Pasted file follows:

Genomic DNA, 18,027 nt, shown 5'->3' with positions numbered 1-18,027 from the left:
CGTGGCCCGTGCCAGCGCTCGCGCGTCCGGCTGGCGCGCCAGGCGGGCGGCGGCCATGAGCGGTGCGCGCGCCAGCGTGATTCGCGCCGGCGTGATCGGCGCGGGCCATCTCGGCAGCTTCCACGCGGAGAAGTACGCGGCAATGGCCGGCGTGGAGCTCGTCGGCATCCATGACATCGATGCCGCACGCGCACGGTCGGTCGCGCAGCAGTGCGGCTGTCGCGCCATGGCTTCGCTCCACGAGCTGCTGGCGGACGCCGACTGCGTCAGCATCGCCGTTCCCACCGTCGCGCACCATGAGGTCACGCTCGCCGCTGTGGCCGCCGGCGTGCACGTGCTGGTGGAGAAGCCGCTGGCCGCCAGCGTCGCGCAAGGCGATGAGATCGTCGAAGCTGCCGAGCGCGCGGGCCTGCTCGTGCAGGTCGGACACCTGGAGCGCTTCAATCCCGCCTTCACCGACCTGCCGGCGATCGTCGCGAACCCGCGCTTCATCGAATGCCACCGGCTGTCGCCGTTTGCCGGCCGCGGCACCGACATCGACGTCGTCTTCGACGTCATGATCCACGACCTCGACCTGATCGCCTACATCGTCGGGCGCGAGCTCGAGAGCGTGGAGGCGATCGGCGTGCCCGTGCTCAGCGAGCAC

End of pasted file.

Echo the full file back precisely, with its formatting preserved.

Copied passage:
Genomic DNA, 18,027 nt, shown 5'->3' with positions numbered 1-18,027 from the left:
CGTGGCCCGTGCCAGCGCTCGCGCGTCCGGCTGGCGCGCCAGGCGGGCGGCGGCCATGAGCGGTGCGCGCGCCAGCGTGATTCGCGCCGGCGTGATCGGCGCGGGCCATCTCGGCAGCTTCCACGCGGAGAAGTACGCGGCAATGGCCGGCGTGGAGCTCGTCGGCATCCATGACATCGATGCCGCACGCGCACGGTCGGTCGCGCAGCAGTGCGGCTGTCGCGCCATGGCTTCGCTCCACGAGCTGCTGGCGGACGCCGACTGCGTCAGCATCGCCGTTCCCACCGTCGCGCACCATGAGGTCACGCTCGCCGCTGTGGCCGCCGGCGTGCACGTGCTGGTGGAGAAGCCGCTGGCCGCCAGCGTCGCGCAAGGCGATGAGATCGTCGAAGCTGCCGAGCGCGCGGGCCTGCTCGTGCAGGTCGGACACCTGGAGCGCTTCAATCCCGCCTTCACCGACCTGCCGGCGATCGTCGCGAACCCGCGCTTCATCGAATGCCACCGGCTGTCGCCGTTTGCCGGCCGCGGCACCGACATCGACGTCGTCTTCGACGTCATGATCCACGACCTCGACCTGATCGCCTACATCGTCGGGCGCGAGCTCGAGAGCGTGGAGGCGATCGGCGTGCCCGTGCTCAGCGAGCAC